Because the Bulgarian Orthodox Church uses the Gregorian calendar, Christmas in Bulgaria is celebrated on December 25th. However, the main Christmas meal is eaten in the evening of Christmas Eve. Here is what you get to know about the christmas celebration in Bulgaria.
This year will be our first Christmas in Bulgaria. We will join a Bulgarian family, who are our friends for enjoying this very special event. A very nice occasion to share with you what you have to know about how Bulgarian celebrate Christmas.
Season of Advent
Usually, the preparations for celebrating Christmas in Bulgaria start some 40 days earlier with the so-called season of Advent (a season observed in many Christian churches including the Orthodox).
Saint Ignatius of Antioch’s Day
Although the real Christmas in Bulgaria is officially on December 25th, December 20th “Ignazhden” (the day on which Saint Ignatius is honored) is also a traditional holiday in Bulgarian culture. The reason is a legend which says that Mary started giving birth to Jesus on that day, but the labor lasted for four more days until Christmas Eve. Yet the birth wasn’t announced until the 25th.
The special dinner of the Christmas Eve
Here is why the evening of December 24th – Christmas Eve (“Budni Vecher” in Bulgarian) is also celebrated, usually with a family dinner. The meals that are served in that evening should be vegetarian. That’s why the Christmas eve menu includes beans soup, “sarmi” cabbage leaves stuffed with rice, peppers with rice, boiled wheat with sugar and walnuts, and different kinds of pastries.
Furthermore, the meals have always to be an odd number – 7, 9, or 11, as well as the guests invited to the family dinner. Another essential element of the dinner is the Pitka – a special round bread that contains a coin in it. If you find the coin, you’re going to be extremely lucky for the next year! The oldest person cuts the bread and hands a peace to each of the family members present at the dinner. After the end of the dinner, the food is left on the table until the next morning. The reason is the belief of most Bulgarians that the spirits of their deceased ancestors might come to the house in the night to have something to eat.
Meat on Christmas Day
On Christmas Day, most families gather together again around the table for lunch or for dinner, but this time the menu includes meat. An important meal that day is banitsa a popular traditional Bulgarian type of borek which is prepared by layering a mixture of whisked eggs, natural yogurt, and pieces of feta cheese.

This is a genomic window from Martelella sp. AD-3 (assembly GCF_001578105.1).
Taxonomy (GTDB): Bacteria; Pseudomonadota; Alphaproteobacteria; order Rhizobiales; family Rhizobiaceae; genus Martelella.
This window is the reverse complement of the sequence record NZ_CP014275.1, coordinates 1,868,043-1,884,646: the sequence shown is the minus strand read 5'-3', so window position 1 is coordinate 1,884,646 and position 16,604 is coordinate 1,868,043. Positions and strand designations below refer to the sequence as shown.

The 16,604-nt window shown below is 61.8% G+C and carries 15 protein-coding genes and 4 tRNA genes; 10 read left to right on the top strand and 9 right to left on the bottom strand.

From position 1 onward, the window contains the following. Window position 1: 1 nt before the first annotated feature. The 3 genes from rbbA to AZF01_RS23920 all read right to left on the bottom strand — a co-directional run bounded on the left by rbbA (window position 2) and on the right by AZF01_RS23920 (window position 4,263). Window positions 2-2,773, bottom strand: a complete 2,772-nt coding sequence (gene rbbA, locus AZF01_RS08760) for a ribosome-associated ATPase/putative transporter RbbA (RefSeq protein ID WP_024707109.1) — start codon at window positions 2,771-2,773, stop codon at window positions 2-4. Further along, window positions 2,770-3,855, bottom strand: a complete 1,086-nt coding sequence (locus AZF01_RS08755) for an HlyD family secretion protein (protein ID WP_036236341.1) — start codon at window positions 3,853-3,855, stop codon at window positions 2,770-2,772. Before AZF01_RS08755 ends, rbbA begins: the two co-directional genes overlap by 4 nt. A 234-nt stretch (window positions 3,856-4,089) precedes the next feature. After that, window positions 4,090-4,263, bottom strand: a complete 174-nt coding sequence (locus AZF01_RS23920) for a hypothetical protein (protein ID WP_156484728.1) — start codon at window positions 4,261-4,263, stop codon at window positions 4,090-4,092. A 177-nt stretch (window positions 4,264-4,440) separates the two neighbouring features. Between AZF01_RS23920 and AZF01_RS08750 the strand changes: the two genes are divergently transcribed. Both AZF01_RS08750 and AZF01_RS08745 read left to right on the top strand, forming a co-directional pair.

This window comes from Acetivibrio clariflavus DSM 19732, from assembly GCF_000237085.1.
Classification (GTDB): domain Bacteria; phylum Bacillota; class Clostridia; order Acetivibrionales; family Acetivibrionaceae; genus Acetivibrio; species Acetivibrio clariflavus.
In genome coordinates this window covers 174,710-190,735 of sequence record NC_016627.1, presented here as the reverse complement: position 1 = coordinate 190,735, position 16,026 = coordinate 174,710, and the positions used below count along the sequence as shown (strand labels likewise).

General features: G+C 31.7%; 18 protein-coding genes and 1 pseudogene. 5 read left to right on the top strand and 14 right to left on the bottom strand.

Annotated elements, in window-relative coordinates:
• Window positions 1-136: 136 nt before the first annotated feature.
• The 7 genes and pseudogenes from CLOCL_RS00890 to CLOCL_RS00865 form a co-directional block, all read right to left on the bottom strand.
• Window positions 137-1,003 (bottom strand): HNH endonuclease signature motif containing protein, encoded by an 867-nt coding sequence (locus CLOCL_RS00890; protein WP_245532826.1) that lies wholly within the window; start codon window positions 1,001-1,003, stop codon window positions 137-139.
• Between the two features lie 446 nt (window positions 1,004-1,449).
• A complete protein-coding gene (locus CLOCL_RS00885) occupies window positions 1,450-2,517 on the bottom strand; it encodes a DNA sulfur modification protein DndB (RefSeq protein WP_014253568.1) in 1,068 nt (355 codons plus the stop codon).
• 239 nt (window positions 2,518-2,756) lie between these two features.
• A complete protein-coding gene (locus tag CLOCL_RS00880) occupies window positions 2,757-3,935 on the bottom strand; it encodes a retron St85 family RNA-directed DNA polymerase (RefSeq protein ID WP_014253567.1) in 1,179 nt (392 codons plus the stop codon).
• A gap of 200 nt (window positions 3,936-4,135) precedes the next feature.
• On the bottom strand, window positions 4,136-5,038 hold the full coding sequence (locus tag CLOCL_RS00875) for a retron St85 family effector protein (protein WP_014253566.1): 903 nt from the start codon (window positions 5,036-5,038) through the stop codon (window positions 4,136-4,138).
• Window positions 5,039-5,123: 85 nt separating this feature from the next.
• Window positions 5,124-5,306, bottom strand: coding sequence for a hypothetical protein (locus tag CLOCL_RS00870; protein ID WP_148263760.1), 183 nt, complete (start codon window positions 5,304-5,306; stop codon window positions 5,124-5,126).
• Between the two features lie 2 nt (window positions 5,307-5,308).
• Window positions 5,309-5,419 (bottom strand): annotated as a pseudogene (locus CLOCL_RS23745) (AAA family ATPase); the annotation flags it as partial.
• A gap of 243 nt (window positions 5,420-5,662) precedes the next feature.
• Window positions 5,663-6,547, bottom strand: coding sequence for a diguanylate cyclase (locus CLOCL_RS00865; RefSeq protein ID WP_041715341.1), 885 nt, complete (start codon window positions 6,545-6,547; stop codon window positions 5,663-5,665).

The traditional singing of the Koledari
Another interesting Christmas custom is the singing of the Koledari. These are groups of men dressed in traditional clothing known as “nossia” who come to the houses and carol sing at the doors in the evening of Christmas. The songs are usually performed twice as one part of the men sings the song once, and then the others sing it again. Finally, the Koledari are given food as a reward.
The Christmas tree
For Christmas, Bulgarians also decorate Christmas trees. They usually put the tree inside their homes and place Christmas presents under it. Yet Some Bulgarians still have a traditional Christmas block called ‘Budnik’ which is brought to the house on Christmas eve.
Santa is also here
Santa is also a part of the modern Christmas celebrations in Bulgaria. Here people call him ‘Dyado Koleda’ which means Grandfather Christmas and tell stories of their children about this good-hearted old fellow who comes in his slade and gives presents to the children but only to those who have been good throughout the year.
Many more stories could be told about Christmas in Bulgaria. But if you want to feel the unique atmosphere of this holiday and celebrate it like a real Bulgarian in front of a Christmas tree or Budnik eating pitka and sarmi, what you need to do is book a Christmas holiday in this lovely Balkan country as soon as possible. And if you happen to spend your next Christmas here don’t forget to wish to the locals you meet Vessela Koleda (Merry Christmas).
Enjoy your Christmas in Bulgaria !
Many thanks to Maria Hakki, a Bulgarian, who helped us to write this article.